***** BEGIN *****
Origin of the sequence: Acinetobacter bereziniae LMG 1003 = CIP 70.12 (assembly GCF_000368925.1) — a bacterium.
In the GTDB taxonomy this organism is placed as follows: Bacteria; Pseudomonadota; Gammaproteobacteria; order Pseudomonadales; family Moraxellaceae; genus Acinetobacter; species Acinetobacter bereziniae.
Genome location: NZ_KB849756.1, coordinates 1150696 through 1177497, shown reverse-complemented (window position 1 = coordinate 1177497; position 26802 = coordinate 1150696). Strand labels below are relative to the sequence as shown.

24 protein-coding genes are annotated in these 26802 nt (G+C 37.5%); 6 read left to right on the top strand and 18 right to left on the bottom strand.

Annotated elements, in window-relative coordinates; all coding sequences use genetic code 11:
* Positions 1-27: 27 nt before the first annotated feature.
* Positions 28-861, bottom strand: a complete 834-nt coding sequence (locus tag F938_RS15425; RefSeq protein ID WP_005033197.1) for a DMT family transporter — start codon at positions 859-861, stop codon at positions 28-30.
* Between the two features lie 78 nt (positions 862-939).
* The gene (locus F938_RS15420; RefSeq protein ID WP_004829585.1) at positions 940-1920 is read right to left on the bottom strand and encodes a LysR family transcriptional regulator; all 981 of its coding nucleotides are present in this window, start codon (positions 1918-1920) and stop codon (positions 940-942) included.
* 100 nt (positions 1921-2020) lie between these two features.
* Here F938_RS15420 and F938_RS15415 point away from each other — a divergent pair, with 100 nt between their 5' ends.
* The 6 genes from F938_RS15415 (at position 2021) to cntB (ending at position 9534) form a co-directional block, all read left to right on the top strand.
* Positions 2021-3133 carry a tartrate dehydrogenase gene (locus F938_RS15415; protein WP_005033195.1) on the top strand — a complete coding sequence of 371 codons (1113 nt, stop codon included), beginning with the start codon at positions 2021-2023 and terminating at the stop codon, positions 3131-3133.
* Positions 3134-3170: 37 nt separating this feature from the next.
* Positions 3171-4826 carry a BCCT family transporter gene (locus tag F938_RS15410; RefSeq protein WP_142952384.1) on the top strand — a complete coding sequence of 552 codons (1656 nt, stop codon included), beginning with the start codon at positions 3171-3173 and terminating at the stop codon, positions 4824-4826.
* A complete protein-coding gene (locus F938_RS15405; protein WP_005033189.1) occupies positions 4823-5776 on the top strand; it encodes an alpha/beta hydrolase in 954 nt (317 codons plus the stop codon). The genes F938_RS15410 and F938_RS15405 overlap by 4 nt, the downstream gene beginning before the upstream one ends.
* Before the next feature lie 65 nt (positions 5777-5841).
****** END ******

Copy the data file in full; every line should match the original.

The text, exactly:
Origin of the sequence: Acinetobacter bereziniae LMG 1003 = CIP 70.12 (assembly GCF_000368925.1) — a bacterium.
In the GTDB taxonomy this organism is placed as follows: Bacteria; Pseudomonadota; Gammaproteobacteria; order Pseudomonadales; family Moraxellaceae; genus Acinetobacter; species Acinetobacter bereziniae.
Genome location: NZ_KB849756.1, coordinates 1150696 through 1177497, shown reverse-complemented (window position 1 = coordinate 1177497; position 26802 = coordinate 1150696). Strand labels below are relative to the sequence as shown.

24 protein-coding genes are annotated in these 26802 nt (G+C 37.5%); 6 read left to right on the top strand and 18 right to left on the bottom strand.

Annotated elements, in window-relative coordinates; all coding sequences use genetic code 11:
* Positions 1-27: 27 nt before the first annotated feature.
* Positions 28-861, bottom strand: a complete 834-nt coding sequence (locus tag F938_RS15425; RefSeq protein ID WP_005033197.1) for a DMT family transporter — start codon at positions 859-861, stop codon at positions 28-30.
* Between the two features lie 78 nt (positions 862-939).
* The gene (locus F938_RS15420; RefSeq protein ID WP_004829585.1) at positions 940-1920 is read right to left on the bottom strand and encodes a LysR family transcriptional regulator; all 981 of its coding nucleotides are present in this window, start codon (positions 1918-1920) and stop codon (positions 940-942) included.
* 100 nt (positions 1921-2020) lie between these two features.
* Here F938_RS15420 and F938_RS15415 point away from each other — a divergent pair, with 100 nt between their 5' ends.
* The 6 genes from F938_RS15415 (at position 2021) to cntB (ending at position 9534) form a co-directional block, all read left to right on the top strand.
* Positions 2021-3133 carry a tartrate dehydrogenase gene (locus F938_RS15415; protein WP_005033195.1) on the top strand — a complete coding sequence of 371 codons (1113 nt, stop codon included), beginning with the start codon at positions 2021-2023 and terminating at the stop codon, positions 3131-3133.
* Positions 3134-3170: 37 nt separating this feature from the next.
* Positions 3171-4826 carry a BCCT family transporter gene (locus tag F938_RS15410; RefSeq protein WP_142952384.1) on the top strand — a complete coding sequence of 552 codons (1656 nt, stop codon included), beginning with the start codon at positions 3171-3173 and terminating at the stop codon, positions 4824-4826.
* A complete protein-coding gene (locus F938_RS15405; protein WP_005033189.1) occupies positions 4823-5776 on the top strand; it encodes an alpha/beta hydrolase in 954 nt (317 codons plus the stop codon). The genes F938_RS15410 and F938_RS15405 overlap by 4 nt, the downstream gene beginning before the upstream one ends.
* Before the next feature lie 65 nt (positions 5777-5841).